Research Interests

Alpine Aquatic Ecology and Peatlands

Our research is critical for future management of the Australian alpine environment. Alpine peatlands are important in regulating stream flows and water quality and will be adversely impacted by climate change. Our work investigates chemical regulation processes that occur in alpine peatlands and associated headwater streams as well as the aquatic communities in these environments. Our recent projects include the response of alpine peatlands and aquatic communities to high intensity rain events.

Characterisation and Bioavailability of Dissolved Organic Matter (DOM)

DOM has an important role in regulating abiotic and biotic processes in aquatic ecosystems. We use a range of fluorescence (EEMs) and absorbance spectroscopy and analytical techniques (LC-MS/MS (amino acid composition and small organic acids) and LC-OCD-OND) to characterise the chemical composition and bioavailability of DOM in aquatic ecosystems. Our current research investigates the influence of tributary inflows on DOM cycling in regulated systems; metabolic dynamics in dryland lowland rivers, amino acid composition of different freshwaters and characterisation of DOM in naturally acidic, circumneutral and groundwater fed systems.

Bioavailability and Toxicity of Contaminants

Contamination of aquatic ecosystems is increasing globally. We use chronic toxicity bioassays coupled with a range of analytical and speciation techniques to assess the toxicity and bioavailability of contaminants (e.g. metals) in aquatic systems. Our current research is directed towards understanding the influence of water quality parameters such as dissolved organic carbon (DOC) in modifying the toxicity of metals and other contaminants. Results from our research go towards improving water quality guidelines.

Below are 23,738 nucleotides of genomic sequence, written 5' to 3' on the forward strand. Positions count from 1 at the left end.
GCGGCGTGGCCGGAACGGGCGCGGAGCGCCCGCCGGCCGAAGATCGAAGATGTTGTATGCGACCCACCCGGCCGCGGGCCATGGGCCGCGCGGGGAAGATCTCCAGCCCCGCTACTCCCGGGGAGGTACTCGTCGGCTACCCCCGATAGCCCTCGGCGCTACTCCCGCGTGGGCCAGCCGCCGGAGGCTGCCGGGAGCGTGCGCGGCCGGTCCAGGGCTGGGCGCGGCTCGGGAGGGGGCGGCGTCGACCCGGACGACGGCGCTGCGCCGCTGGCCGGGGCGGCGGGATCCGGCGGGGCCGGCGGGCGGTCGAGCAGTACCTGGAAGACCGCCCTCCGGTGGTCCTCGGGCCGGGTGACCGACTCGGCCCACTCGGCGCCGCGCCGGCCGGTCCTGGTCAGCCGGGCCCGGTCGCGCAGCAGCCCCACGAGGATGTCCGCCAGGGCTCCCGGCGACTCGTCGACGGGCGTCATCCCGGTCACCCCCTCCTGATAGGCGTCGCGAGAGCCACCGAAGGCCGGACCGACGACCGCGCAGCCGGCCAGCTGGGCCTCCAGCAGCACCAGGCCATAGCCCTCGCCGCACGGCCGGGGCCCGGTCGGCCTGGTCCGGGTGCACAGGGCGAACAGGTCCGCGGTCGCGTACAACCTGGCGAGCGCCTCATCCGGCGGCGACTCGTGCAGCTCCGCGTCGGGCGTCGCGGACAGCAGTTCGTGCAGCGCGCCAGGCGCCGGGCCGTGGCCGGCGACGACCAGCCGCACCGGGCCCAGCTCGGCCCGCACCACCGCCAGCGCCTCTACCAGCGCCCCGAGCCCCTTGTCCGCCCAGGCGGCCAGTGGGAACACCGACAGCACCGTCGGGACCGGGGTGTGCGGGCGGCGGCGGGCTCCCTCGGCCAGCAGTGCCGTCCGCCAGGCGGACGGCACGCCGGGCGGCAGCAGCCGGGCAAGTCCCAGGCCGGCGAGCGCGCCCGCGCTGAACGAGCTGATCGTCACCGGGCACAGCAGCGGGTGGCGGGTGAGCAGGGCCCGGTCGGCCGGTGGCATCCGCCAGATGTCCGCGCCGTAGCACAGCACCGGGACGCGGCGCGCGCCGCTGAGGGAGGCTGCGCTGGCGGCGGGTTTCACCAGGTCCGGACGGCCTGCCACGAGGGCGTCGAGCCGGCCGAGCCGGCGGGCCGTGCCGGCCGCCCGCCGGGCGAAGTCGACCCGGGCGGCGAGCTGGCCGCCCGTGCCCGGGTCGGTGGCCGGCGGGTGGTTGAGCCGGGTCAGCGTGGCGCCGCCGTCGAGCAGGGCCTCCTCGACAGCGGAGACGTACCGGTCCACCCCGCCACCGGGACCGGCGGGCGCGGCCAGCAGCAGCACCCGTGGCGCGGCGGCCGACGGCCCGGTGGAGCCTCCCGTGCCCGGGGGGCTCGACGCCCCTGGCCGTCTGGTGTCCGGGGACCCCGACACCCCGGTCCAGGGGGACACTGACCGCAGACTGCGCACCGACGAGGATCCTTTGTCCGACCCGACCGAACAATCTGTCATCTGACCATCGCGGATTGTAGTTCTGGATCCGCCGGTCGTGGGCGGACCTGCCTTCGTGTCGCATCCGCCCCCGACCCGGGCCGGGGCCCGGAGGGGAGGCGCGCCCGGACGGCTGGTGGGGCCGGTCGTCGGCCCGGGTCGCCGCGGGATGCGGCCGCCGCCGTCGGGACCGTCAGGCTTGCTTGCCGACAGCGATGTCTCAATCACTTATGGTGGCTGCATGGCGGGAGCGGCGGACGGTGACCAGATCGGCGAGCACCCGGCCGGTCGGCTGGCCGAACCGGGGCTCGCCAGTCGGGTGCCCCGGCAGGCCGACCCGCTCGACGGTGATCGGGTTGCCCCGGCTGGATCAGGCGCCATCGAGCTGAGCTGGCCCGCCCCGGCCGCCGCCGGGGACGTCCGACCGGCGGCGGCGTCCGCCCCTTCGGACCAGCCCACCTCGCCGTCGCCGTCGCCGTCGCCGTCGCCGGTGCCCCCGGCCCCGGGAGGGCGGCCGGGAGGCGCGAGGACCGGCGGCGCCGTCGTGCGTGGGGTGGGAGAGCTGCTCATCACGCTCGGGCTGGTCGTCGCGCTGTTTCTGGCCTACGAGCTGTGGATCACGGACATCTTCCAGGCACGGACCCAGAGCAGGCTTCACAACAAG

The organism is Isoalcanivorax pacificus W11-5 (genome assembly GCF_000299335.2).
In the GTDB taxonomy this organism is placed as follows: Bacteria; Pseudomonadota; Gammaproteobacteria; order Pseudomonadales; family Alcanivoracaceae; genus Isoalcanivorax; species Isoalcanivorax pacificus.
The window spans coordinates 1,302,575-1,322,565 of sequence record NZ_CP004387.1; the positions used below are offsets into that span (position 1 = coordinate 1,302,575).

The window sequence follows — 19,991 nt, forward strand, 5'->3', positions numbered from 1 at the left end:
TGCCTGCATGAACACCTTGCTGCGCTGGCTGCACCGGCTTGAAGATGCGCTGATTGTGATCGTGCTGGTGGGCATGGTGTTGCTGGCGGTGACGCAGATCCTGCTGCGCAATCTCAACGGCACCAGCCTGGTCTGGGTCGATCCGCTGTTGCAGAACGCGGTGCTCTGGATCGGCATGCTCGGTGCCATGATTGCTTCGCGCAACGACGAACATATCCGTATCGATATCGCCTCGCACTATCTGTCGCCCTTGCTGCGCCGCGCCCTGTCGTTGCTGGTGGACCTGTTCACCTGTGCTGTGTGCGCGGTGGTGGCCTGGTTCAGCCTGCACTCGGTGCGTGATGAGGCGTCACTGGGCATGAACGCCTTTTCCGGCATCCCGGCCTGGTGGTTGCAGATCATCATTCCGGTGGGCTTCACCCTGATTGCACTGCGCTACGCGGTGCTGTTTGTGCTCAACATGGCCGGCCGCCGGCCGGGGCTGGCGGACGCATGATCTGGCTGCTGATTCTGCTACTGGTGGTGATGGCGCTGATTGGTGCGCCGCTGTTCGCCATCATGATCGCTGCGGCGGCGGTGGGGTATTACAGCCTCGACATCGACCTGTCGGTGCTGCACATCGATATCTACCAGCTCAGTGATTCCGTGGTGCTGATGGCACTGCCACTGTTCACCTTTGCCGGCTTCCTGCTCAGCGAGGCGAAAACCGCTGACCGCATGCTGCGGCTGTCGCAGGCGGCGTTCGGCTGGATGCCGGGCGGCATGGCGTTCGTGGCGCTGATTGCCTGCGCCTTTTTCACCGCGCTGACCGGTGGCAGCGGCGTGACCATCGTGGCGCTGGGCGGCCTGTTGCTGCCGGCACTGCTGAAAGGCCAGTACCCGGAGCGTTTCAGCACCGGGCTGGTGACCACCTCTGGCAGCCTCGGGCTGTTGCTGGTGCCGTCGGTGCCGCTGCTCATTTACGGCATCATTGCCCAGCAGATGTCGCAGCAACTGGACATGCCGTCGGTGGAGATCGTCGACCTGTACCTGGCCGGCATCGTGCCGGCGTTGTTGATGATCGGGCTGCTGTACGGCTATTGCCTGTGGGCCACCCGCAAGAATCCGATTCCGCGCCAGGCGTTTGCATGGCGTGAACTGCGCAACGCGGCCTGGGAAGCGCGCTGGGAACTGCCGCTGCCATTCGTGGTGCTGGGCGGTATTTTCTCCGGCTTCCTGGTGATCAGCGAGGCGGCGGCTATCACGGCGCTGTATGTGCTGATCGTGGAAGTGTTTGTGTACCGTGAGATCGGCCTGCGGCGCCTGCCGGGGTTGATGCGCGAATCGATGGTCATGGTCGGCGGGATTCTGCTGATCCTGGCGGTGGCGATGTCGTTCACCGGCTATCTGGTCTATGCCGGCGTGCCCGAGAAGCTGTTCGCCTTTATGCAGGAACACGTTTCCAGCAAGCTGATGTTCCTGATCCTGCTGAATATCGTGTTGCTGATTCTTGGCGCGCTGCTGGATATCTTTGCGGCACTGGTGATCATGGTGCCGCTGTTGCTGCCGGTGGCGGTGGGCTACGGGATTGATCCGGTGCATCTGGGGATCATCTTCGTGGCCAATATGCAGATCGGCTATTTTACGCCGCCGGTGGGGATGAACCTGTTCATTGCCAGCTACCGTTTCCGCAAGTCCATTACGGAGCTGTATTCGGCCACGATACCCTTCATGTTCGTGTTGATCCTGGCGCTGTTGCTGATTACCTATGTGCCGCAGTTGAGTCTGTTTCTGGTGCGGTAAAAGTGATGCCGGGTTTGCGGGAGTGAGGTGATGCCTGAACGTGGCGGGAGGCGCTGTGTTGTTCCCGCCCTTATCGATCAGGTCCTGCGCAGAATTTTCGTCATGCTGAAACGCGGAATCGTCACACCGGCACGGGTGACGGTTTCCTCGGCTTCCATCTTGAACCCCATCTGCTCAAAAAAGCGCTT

Macoustra et al. (2019) Environ. Sci. Technol:

Effects of Abiotic Factors on Aquatic Biota

Environmental and anthropogenic factors (temperature, salinity, pH, DOM and contaminants) affect aquatic organisms and biological communities. We use molecular (metagenomics and eDNA) and analytical techniques to study responses of organisms and communities to these factors. Examples include: the effects of water type on fish microbiomes in the Amazon basin; influence of water quality on moss distributions; biofilm responses to DOM composition; metals and environmental stressors effects on the amino acid profiles and proteome of aquatic biota.

Synchrotron-based Techniques

We use Infrared Microspectroscopy (IRM), and X-ray Absorption Spectroscopy (XAS) to study elemental and chemical distributions in sediments and organisms. Synchrotron based methods such as infrared microspectroscopy (IRM), and X-ray absorption spectroscopy (XAS) allow for the in-depth study of aquatic chemical and biological processes. IRM for example is ideally suited to the study of chemical changes in biota in response to changing chemical conditions such as pH or exposure to metals. We have used IRM to explore changes in leaf tissues during decomposition, responses of mosses to their aqueous environment and the effect of metal contaminants on eye tissue in larval fish. XAS is ideally suited to understanding the chemical form of metals in a range of materials (e.g. soils, biological tissues). We have used XAS to determine speciation of arsenic in floodplain sediments affected by historical gold mining and the mineralogy of iron in naturally acidic wetlands.

Bright field photomicrographs and FPA-FTIR transmission images of the mid-vein of E. camaldulensis leaves. Kerr et al. (2013)